Wednesday, July 31, 2013
The Big ?
The last few of weeks have been full of surprises. I found out that my company is being acquired which places a big question mark over everything. It's too early to know what that will mean for me and that's probably the most unsettling thing about it. This could turn out to be a good thing, it could be a great new opportunity, or it could be just the opposite, and only time will tell. It's the uncertainty that is the terrible oppressive fog that puts everything on hold and makes you feel frozen in place. Knowing what comes next, even if its the worst possible outcome, at least allows you to put together a plan for moving forward but planning for the unknown can be maddening.
Life is full of uncertainty and we usually deal with it by planning for the most likely outcome. Sometimes, if we're smart, we also plan for a less likely outcome at the same time. We call that insurance. Sometimes I feel like I've lived under the cloud of uncertainty for most of my life and though I've always managed to get through it ok, it doesn't get any easier whenever the cloud returns. About a year ago I thought that I was in the clear, things were going well for me and my family and I didn't see any clouds on the horizon. Then, just like a Texas summer thunderstorm, the cancer came up out of nowhere, a wall cloud promising heavy rain. Though I feel like the heavy stuff has passed, the cloud remains. The uncertainty of what is to come hangs over me making it difficult to plan for the future. Now this new cloud drifts in from another direction and I don't know whether it brings rain or just simple shade but it does seem to freeze things in place.
I feel like I should preserve finances in preparation for the worst possible outcome and avoid any unnecessary spending. It's funny, but the weekend before the acquisition announcement I went out and looked at a Ural motorcycle as a possible solution to my motorcycle conundrum. The hearty Russian made bike comes with a side car that makes the possibility of falling over unlikely and would provide an option to take the girls along with me. After a test ride, I decided to think it over. Even though I could afford to buy it, it's still a lot to pay for the occasional joy ride. Would those opportunities come often enough to be worth it? With summer winding down, should I wait until next spring? I was weighing these questions the following Monday morning when it showed up in my inbox. Another cloud had rolled in out of the blue. Now I look at every expense as money that could be needed down the road.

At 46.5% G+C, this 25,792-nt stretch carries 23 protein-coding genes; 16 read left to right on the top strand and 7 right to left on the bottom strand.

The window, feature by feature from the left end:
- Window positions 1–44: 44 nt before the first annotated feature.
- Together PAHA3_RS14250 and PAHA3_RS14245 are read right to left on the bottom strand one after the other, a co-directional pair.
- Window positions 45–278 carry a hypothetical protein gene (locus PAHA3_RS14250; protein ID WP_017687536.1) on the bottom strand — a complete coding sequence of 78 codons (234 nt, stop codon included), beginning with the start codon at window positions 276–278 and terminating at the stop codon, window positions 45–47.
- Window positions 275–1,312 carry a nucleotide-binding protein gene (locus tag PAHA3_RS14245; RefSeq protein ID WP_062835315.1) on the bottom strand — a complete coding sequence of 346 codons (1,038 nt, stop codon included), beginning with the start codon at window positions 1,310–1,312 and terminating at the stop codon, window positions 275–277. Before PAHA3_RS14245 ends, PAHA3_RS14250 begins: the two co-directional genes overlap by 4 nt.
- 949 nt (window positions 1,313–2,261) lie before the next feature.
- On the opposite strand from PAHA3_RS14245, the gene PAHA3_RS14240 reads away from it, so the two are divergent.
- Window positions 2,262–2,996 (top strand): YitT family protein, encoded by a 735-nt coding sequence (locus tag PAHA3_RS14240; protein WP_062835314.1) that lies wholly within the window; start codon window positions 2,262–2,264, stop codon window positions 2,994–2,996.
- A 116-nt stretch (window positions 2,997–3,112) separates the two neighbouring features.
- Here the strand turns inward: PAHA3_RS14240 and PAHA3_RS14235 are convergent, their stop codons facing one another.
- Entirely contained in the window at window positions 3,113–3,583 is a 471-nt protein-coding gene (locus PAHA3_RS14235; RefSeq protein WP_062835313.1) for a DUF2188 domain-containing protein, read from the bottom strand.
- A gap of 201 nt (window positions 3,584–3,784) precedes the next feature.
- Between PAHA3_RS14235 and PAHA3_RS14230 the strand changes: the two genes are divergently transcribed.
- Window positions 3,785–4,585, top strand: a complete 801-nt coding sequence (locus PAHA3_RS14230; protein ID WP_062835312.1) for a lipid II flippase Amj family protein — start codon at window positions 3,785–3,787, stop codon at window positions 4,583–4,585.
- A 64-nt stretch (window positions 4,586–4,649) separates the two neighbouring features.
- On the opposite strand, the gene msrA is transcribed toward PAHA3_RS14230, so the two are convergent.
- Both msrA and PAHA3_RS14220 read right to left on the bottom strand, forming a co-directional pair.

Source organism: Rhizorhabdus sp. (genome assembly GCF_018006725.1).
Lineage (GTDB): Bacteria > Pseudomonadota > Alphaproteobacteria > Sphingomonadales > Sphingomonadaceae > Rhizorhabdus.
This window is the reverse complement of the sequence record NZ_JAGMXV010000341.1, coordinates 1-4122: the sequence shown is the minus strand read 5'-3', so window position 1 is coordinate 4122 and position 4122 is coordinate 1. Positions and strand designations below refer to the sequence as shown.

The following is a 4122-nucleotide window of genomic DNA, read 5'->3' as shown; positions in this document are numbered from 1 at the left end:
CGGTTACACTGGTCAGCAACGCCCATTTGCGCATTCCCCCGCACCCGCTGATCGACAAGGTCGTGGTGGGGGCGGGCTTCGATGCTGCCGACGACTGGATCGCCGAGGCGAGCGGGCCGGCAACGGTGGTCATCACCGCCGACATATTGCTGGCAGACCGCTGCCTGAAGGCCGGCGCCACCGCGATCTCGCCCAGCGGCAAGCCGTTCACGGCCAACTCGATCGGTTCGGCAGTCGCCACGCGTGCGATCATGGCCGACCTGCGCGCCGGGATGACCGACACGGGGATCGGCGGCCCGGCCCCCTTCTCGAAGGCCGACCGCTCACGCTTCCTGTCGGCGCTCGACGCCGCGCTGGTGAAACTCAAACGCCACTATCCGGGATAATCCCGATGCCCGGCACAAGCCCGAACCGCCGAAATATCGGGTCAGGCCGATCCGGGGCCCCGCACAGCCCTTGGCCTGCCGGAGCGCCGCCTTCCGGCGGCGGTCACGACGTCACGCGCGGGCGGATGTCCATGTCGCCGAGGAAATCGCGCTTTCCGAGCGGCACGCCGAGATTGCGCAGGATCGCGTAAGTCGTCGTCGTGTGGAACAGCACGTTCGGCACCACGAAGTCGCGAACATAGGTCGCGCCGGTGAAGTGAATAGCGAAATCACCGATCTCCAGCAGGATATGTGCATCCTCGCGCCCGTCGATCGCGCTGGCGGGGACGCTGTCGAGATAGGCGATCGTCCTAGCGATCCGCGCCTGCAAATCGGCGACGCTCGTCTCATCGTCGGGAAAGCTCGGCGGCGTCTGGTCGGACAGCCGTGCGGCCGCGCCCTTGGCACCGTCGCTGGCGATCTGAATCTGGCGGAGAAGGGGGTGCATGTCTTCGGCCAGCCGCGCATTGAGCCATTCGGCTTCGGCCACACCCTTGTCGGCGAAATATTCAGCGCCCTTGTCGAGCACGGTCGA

The prospect of being unwillingly placed in the job market again is always a daunting proposition, one that has never really concerned me greatly, but I was single the last time that I found myself there and had less to be concerned about, and no one depending on me to land that next opportunity. I did not have this cloud hovering over me putting limits on the options that I may entertain. I hate uncertainty and everything that doesn't go with it. I'm a problem solver, it's what I do, but the first step to solving a problem is to evaluate your options and having all of this uncertainty floating above not only obscures the options, but it obscures the problem as well. For all I know, there could be no problem but I don't like operating without a contingency plan. I hope that at least one of these clouds burns off before madness begins to set in.
Speaking of uncertainty, I went to NIH again on Monday and am now enrolled in their study. After a long the day getting irradiated, poked several times, and scanned twice, they arrived at the conclusion that I qualified for the study, the one that is supposed to be for people whose treatment is no longer working. Though I'm not convinced that's the case, they had the data points that they needed to satisfy the entrance criteria. My PSA was up again since the last time I was there, at 3.2. Supposedly they only use that as an indicator and rely more on the scans and other factors to determine progress, but the radiologist's report wasn't complete at the time that I saw the doctor and he was fairly vague on the question of whether or not the scans showed any regression.
Acting on my oncologist's advice of "If I were you, I'd do it", I went ahead and signed up for the study. There seems to be little risk, falling under the category of "it may help, but it can't hurt", though it is also unclear to me how they will actually determine success since the goal of the study is increased life expectancy and considering that most, if not all, of the other participants are septuagenarians. There were two groups that I could be randomized into, the control group, and the experimental group. The study is to determine whether the drug abiraterone combined with another called amg386 is more effective than abiraterone alone. I wound up in the control group which means that I get just the abiraterone. This is in addition to all of the meds/treatment that I'm already taking.
In some ways I was relieved not to get into the experimental group as that would have required me to drive down to Bethesda once per week to get the amg386 injection and would have made holiday travel plans a little tricky. Instead, I just take four horse pills every morning an hour before breakfast. Then I have to take a prednisone pill with breakfast, along with the calcium supplement and 4 different pain relievers that I was already taking. I am hopeful that this additional treatment will lead to a lessening of my need for the pain pills if not removing the need altogether, but then there's that uncertainty thing. Who knows how my system will respond to it?
Uncertainty has become my new status quo. I don't like it, but it's the hand I've drawn. I really don't need any more and could use a little less. Here's hoping the current clouds move on soon.
Posted by Clint Brown at 12:23 AM